Laura Clifford Robin Clifford
Novelist Joe Thierrian (Alan Cumming, "Josie and the Pussycats") has
recently returned home to repair his marriage to actress Sally Nash (Jennifer
Jason Leigh). They've decided to use the occasion of their sixth wedding
anniversary to open their home to friends to celebrate their reunion, their
decision to start a family and Joe's triumphant bid to direct the movie
adaptation of his latest novel. But the addition of some outsiders, one
bearing ecstacy, wrecks havoc on "The Anniversary Party."
We know we're getting an 'insider' look at Hollywood Industry players
as the film begins with Joe and Sally taking instruction from a personal
trainer as their housekeeper and cook race around preparing for their
party. They seem happy, but cracks begin to appear even before their
guest begin to arrive. It seems Joe's insensitively invited stranger Skye
Davidson (Gwyneth Paltrow), a twentyish superstar who will play the lead in his
new movie - a role everyone knows he based on Sally.
The first arrivals are their business managers Jerry and Judy Adams (John
Benjamin Hickey, "The Bone Collector;" Parker Posey), who have insisted they
also invite their potentially litigious neighbors. Sally's current
director Mac (John C. Reilly, "The Perfect Storm") and his neurotic actress
wife Clair (Jane Adams, "Happiness") are followed in quick succession by
Sally's costar Cal (Kevin Kline), his wife Sophia (Kline's real life wife
Phoebe Cates) and their two kids, those neighbors Monica (Mina Badie,
"Georgia") and Ryan Rose (Denis O'Hare, "Sweet and Lowdown"), Sally's
best friend Panes (Michael Panes) and Joe's old girlfriend Gina (Jennifer
The beginning of the film is a treat as we watch these actors stretch,
creating all kinds of odd dynamics. Jane Adams throws caution to the
winds as a self-absorbed new mother. 'Having a baby changes everything -
you can't be the center of your own world anymore,' she observes amidst
her non-stop chatter about having to lose weight (she's stick thin),
her concern over a new baby sitter (promptly forgotten) and demands
for a change of clothes so as not to carry pet dander home to her allergic
child (she choses her hostess's high priced couture evening wear).
Down-to-earth mother Sophia watches all this in amazement (Cates is the
only member of this gathering who seems to be normal - presumably she's
simply playing herself - a retired actress married to a star. When Sophia
says she's glad she got out of the business, the lines between reality and
fantasy are blurred, but we're glad her old chum Leigh (they costarred in
"Fast Times at Ridgemont High") got her back in front of the camera for this
Mina Badie is a delight as the unfamous neighbor invited to play with
the Hollywood elite. She wants to fit in with a group who've all been
predisposed to regard her as a joke. Denis O'Hare is a bit strident as
her husband, who passes up no opportunity to harp on the barking of Joe's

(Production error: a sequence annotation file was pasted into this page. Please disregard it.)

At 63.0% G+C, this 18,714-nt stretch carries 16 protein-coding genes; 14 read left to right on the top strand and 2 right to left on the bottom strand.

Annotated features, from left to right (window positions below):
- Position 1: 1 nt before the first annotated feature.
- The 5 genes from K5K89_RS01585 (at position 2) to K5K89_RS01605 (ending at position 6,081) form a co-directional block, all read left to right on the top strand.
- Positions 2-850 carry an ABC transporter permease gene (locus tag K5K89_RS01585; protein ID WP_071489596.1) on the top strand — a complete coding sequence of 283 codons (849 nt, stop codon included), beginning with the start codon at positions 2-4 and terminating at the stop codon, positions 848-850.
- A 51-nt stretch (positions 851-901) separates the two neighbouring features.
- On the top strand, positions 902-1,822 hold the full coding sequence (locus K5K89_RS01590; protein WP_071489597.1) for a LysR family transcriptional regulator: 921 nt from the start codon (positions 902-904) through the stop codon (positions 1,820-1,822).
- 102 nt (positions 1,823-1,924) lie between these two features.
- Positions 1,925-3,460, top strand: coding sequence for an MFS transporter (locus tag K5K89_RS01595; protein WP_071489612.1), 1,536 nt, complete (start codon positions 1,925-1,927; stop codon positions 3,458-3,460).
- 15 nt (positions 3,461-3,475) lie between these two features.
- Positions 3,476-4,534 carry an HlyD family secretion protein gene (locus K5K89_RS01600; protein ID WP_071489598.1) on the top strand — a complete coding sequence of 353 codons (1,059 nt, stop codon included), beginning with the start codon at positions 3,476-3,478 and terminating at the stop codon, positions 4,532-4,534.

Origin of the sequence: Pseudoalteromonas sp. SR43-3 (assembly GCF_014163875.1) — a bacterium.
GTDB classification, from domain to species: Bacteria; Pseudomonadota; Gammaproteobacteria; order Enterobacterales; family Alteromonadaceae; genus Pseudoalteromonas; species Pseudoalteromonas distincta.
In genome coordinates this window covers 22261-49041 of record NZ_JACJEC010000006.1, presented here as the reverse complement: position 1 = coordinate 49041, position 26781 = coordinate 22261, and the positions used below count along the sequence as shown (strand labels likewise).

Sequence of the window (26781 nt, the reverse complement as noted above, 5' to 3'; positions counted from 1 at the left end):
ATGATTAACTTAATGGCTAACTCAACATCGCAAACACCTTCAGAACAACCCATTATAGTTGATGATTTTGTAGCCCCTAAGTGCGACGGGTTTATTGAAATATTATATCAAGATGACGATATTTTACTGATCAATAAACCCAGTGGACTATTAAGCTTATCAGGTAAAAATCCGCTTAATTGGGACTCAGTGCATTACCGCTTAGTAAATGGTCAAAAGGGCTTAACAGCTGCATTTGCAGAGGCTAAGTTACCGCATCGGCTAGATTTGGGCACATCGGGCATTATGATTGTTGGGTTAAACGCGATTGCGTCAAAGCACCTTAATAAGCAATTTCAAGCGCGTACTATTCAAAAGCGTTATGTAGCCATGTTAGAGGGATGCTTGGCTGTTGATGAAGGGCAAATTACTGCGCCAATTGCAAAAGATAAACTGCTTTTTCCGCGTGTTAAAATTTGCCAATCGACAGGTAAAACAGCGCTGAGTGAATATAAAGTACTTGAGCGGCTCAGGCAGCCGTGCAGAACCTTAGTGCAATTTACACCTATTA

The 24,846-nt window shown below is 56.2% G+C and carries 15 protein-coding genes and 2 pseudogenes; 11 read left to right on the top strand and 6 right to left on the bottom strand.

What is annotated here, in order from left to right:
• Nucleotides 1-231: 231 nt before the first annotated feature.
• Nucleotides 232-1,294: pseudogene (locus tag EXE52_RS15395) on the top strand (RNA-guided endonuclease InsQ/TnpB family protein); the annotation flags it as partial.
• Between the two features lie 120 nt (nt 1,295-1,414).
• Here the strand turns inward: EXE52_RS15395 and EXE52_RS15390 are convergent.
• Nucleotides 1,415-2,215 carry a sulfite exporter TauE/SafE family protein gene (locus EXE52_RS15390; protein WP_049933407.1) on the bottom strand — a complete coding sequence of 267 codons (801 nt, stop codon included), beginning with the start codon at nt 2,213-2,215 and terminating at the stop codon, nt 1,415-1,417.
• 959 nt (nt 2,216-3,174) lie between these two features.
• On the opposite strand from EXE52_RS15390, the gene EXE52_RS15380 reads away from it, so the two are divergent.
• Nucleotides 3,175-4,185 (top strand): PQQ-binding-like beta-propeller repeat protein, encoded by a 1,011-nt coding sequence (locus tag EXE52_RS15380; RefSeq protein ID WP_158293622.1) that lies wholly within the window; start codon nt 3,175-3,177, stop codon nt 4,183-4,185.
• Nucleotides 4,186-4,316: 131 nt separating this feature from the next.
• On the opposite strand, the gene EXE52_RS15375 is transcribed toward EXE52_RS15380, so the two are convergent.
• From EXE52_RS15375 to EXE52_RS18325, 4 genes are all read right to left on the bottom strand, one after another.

dog. Badie lets us in on his real problem, though - jealousy - when she
cracks that all he needs is a good review (he's another writer).
Skye Davidson's arrival is comical. Presented with her golden locks gently
fanning about her, Paltrow is excellent goosing her own persona. 'I think
you're my first goddess' gushes Joe.
Leigh becomes warier as the evening progresses. First she must deal with the
ego-blow of her friends discovering that an actress 10 years younger than she
has gotten her own husband's starring role. Then she overhears Mac harshly
criticizing her current performance. Joe's too comfortable with Gina, then
is caught kissing the neighbor. Leigh, with her baby teeth and bruised eyes
adding to her vulnerability, has simply never been better.
The same can't be said for Alan Cumming who trots out the fey, androgynous
routine that's become his single acting note. Cumming needs to lose the
camp and get back to acting.
As writers, Leigh and Cumming haven't covered any new ground here. One
suspects that their friends have helped fashion some of the witty dialogue
that's tossed around. The story resembles a larger ensemble of "Who's
Afraid of Virginia Woolf?," another tale of a substance soaked evening
bringing out the worst in a childless couple. Their reliance on drugs
to pitch their party into higher gear just loosens the weave of their
fabric. The writer/director/stars' own big confrontation scene, is,
ironically, the least believable, most cliched of the entire film.
Veteran cinematographer John Bailey's first shot at digital video results
in crisp images. The glass Neutra house in the Hollywood Hills chosen
as a location is both visually interesting and gives a bit of "Rear
Window" flavor to the proceedings.
"The Anniversary Party" casts its audience between the Roses, average
folk pearing in at the shenanigans of the rich and famous. Leigh and
Cumming's actors' camp is an interesting exercise to watch, even though
ultimately the performers themselves seem to have gotten the lion's share
of the entertainment.
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